While there are many factors identified as contributing to continued growth of the pontoon segment, retained value is one aspect that flies under the radar. Late-model pontoons are easy sales on the used market, and at least right now, they appear to retain their value better than some other types of boats.
“We have a lot of repeat buyers, which has spawned a growing market for used pontoons,” said Melbostad. “Whether it’s a resale or a trade-in, the boater can still get a decent dollar for their old pontoon when they move up to a new one. And because they’re outboard-powered, the dealer has a lot more flexibility when the time comes to sell a trade-in pontoon since they can be repowered so much more easily than a boat with an inboard or a sterndrive.”
The long view
In spite of a plethora of new nameplates and new models, industry consensus seems to be that the pontoon category will continue to exhibit high single-digit growth for at least the next 18 to 24 months.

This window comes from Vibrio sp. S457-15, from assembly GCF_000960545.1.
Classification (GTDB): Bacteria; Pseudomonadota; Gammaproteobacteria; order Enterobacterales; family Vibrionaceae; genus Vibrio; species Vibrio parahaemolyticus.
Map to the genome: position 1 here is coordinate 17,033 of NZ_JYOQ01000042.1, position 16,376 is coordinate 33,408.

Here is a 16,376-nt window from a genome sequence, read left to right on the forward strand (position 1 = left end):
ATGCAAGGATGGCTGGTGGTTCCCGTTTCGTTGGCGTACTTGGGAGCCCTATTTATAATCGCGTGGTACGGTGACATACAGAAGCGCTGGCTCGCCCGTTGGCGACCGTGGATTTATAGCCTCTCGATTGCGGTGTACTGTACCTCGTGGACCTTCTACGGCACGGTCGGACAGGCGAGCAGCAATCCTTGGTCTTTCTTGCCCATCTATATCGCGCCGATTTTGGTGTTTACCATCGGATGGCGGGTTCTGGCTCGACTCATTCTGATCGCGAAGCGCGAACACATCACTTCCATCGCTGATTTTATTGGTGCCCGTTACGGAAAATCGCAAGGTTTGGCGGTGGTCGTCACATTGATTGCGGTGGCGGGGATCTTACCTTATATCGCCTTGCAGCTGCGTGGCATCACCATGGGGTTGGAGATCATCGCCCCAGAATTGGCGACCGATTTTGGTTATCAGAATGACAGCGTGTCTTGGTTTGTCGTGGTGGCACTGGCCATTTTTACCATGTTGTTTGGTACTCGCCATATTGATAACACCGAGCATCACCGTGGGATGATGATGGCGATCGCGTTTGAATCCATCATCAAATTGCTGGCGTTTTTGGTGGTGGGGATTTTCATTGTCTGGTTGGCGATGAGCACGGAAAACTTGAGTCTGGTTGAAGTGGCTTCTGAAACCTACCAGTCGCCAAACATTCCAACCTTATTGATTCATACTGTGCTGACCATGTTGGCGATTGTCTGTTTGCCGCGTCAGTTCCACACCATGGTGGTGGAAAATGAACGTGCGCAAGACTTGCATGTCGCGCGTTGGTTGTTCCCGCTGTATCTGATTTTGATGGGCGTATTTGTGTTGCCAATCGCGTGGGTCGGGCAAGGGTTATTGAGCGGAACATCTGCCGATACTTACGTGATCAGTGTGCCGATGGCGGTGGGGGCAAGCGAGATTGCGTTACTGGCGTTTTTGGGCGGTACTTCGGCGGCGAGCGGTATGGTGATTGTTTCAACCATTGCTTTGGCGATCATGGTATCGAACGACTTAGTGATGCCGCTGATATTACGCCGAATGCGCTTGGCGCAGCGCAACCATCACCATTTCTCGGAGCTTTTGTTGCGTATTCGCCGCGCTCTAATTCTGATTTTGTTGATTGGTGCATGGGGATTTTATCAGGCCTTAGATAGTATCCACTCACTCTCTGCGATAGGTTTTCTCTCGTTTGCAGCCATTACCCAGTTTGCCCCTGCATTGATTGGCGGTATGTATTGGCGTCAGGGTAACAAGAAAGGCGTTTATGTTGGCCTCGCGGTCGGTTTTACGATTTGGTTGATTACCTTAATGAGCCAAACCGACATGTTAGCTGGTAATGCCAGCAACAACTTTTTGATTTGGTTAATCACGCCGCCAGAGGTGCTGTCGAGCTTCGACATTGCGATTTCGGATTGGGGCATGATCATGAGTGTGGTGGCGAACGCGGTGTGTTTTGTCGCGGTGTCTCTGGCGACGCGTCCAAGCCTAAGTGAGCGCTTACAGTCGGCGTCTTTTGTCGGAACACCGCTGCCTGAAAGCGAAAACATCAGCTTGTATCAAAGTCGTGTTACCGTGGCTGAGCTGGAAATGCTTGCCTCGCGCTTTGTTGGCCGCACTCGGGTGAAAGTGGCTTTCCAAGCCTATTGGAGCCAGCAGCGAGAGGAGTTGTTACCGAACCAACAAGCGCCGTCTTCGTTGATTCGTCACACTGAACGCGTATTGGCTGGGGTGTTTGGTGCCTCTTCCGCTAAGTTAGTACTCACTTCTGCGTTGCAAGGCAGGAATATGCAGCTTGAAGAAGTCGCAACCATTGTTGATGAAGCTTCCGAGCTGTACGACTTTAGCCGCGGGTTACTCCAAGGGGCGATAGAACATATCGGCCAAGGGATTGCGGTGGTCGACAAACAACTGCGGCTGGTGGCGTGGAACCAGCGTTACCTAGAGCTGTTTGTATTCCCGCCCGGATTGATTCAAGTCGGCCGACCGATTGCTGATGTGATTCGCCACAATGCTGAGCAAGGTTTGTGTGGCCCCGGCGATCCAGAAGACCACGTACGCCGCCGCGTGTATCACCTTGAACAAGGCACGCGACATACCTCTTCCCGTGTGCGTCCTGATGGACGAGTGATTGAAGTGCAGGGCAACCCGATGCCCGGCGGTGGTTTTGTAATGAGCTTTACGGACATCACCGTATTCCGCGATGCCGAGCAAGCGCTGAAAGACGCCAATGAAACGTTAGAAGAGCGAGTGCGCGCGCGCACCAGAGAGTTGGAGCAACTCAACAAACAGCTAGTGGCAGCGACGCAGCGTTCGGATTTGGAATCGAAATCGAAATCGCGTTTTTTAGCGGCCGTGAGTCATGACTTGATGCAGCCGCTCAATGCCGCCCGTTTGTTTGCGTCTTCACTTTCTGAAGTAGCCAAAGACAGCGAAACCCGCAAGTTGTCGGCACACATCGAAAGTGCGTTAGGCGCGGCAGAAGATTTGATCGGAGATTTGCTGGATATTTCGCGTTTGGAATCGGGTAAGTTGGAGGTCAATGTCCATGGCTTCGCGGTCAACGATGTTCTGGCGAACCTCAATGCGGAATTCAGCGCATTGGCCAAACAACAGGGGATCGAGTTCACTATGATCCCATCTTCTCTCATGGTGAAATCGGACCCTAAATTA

Growth may even creep back into double digits if the category can be developed in export markets. With several manufacturers expressing an interest in doing just this – SunChaser even introduced an all-new Traverse series this year, specifically designed to fit into a standard shipping container – export may represent an entirely new growth opportunity. Where the cost to ship full-sized boats was once identified as a significant barrier to exporting, with top-end units now boasting retail price tags approaching or surpassing six figures, the relationship between shipping expense and retail price isn’t much different than it is for fiberglass boats, which have been exported worldwide for years.